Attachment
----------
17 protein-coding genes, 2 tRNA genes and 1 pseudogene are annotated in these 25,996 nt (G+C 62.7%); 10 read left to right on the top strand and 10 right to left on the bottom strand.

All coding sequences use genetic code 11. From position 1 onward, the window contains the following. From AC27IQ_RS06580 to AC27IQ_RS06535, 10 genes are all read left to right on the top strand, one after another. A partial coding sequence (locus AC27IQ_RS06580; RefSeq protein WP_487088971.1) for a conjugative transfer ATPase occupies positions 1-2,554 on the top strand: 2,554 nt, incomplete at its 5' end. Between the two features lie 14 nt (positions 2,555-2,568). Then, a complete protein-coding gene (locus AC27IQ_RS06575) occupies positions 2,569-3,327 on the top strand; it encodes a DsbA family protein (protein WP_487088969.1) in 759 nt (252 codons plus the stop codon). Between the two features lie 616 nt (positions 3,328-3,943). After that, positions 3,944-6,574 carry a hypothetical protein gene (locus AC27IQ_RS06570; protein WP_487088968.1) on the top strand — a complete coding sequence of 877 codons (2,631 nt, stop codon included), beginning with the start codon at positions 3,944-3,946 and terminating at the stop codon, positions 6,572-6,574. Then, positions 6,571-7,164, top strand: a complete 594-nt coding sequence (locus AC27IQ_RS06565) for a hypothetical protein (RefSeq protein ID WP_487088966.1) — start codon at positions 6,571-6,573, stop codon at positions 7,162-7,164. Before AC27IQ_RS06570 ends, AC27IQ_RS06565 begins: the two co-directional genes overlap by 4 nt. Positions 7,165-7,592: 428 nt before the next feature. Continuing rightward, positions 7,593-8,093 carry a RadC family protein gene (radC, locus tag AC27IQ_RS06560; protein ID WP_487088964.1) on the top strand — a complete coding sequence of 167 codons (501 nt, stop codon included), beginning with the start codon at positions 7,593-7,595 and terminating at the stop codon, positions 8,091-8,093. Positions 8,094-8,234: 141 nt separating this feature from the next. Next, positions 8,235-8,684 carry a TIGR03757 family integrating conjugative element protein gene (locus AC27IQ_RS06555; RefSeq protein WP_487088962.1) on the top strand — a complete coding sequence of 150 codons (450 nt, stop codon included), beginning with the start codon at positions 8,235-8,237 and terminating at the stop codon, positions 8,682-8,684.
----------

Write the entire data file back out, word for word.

17 protein-coding genes, 2 tRNA genes and 1 pseudogene are annotated in these 25,996 nt (G+C 62.7%); 10 read left to right on the top strand and 10 right to left on the bottom strand.

All coding sequences use genetic code 11. From position 1 onward, the window contains the following. From AC27IQ_RS06580 to AC27IQ_RS06535, 10 genes are all read left to right on the top strand, one after another. A partial coding sequence (locus AC27IQ_RS06580; RefSeq protein WP_487088971.1) for a conjugative transfer ATPase occupies positions 1-2,554 on the top strand: 2,554 nt, incomplete at its 5' end. Between the two features lie 14 nt (positions 2,555-2,568). Then, a complete protein-coding gene (locus AC27IQ_RS06575) occupies positions 2,569-3,327 on the top strand; it encodes a DsbA family protein (protein WP_487088969.1) in 759 nt (252 codons plus the stop codon). Between the two features lie 616 nt (positions 3,328-3,943). After that, positions 3,944-6,574 carry a hypothetical protein gene (locus AC27IQ_RS06570; protein WP_487088968.1) on the top strand — a complete coding sequence of 877 codons (2,631 nt, stop codon included), beginning with the start codon at positions 3,944-3,946 and terminating at the stop codon, positions 6,572-6,574. Then, positions 6,571-7,164, top strand: a complete 594-nt coding sequence (locus AC27IQ_RS06565) for a hypothetical protein (RefSeq protein ID WP_487088966.1) — start codon at positions 6,571-6,573, stop codon at positions 7,162-7,164. Before AC27IQ_RS06570 ends, AC27IQ_RS06565 begins: the two co-directional genes overlap by 4 nt. Positions 7,165-7,592: 428 nt before the next feature. Continuing rightward, positions 7,593-8,093 carry a RadC family protein gene (radC, locus tag AC27IQ_RS06560; protein ID WP_487088964.1) on the top strand — a complete coding sequence of 167 codons (501 nt, stop codon included), beginning with the start codon at positions 7,593-7,595 and terminating at the stop codon, positions 8,091-8,093. Positions 8,094-8,234: 141 nt separating this feature from the next. Next, positions 8,235-8,684 carry a TIGR03757 family integrating conjugative element protein gene (locus AC27IQ_RS06555; RefSeq protein WP_487088962.1) on the top strand — a complete coding sequence of 150 codons (450 nt, stop codon included), beginning with the start codon at positions 8,235-8,237 and terminating at the stop codon, positions 8,682-8,684.